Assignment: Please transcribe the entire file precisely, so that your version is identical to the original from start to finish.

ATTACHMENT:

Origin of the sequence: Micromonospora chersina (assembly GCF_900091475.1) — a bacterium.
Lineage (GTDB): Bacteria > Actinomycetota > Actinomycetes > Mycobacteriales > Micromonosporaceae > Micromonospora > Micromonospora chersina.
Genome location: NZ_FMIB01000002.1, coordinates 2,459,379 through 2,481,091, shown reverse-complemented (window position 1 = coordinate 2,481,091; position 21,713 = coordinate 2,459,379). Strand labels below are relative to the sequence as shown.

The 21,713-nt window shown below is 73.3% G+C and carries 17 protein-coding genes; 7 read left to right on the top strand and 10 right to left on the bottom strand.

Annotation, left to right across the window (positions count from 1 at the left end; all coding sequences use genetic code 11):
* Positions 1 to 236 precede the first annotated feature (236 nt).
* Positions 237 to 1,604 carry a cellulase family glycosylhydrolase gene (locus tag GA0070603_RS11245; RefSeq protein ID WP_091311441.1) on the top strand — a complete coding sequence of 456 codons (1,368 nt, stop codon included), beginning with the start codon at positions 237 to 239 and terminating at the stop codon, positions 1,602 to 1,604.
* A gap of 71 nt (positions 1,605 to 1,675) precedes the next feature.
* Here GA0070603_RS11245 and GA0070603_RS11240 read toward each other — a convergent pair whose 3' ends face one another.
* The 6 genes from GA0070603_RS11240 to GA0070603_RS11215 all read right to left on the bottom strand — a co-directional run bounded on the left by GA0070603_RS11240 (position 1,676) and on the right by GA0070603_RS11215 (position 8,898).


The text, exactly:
Origin of the sequence: Micromonospora chersina (assembly GCF_900091475.1) — a bacterium.
Lineage (GTDB): Bacteria > Actinomycetota > Actinomycetes > Mycobacteriales > Micromonosporaceae > Micromonospora > Micromonospora chersina.
Genome location: NZ_FMIB01000002.1, coordinates 2,459,379 through 2,481,091, shown reverse-complemented (window position 1 = coordinate 2,481,091; position 21,713 = coordinate 2,459,379). Strand labels below are relative to the sequence as shown.

The 21,713-nt window shown below is 73.3% G+C and carries 17 protein-coding genes; 7 read left to right on the top strand and 10 right to left on the bottom strand.

Annotation, left to right across the window (positions count from 1 at the left end; all coding sequences use genetic code 11):
* Positions 1 to 236 precede the first annotated feature (236 nt).
* Positions 237 to 1,604 carry a cellulase family glycosylhydrolase gene (locus tag GA0070603_RS11245; RefSeq protein ID WP_091311441.1) on the top strand — a complete coding sequence of 456 codons (1,368 nt, stop codon included), beginning with the start codon at positions 237 to 239 and terminating at the stop codon, positions 1,602 to 1,604.
* A gap of 71 nt (positions 1,605 to 1,675) precedes the next feature.
* Here GA0070603_RS11245 and GA0070603_RS11240 read toward each other — a convergent pair whose 3' ends face one another.
* The 6 genes from GA0070603_RS11240 to GA0070603_RS11215 all read right to left on the bottom strand — a co-directional run bounded on the left by GA0070603_RS11240 (position 1,676) and on the right by GA0070603_RS11215 (position 8,898).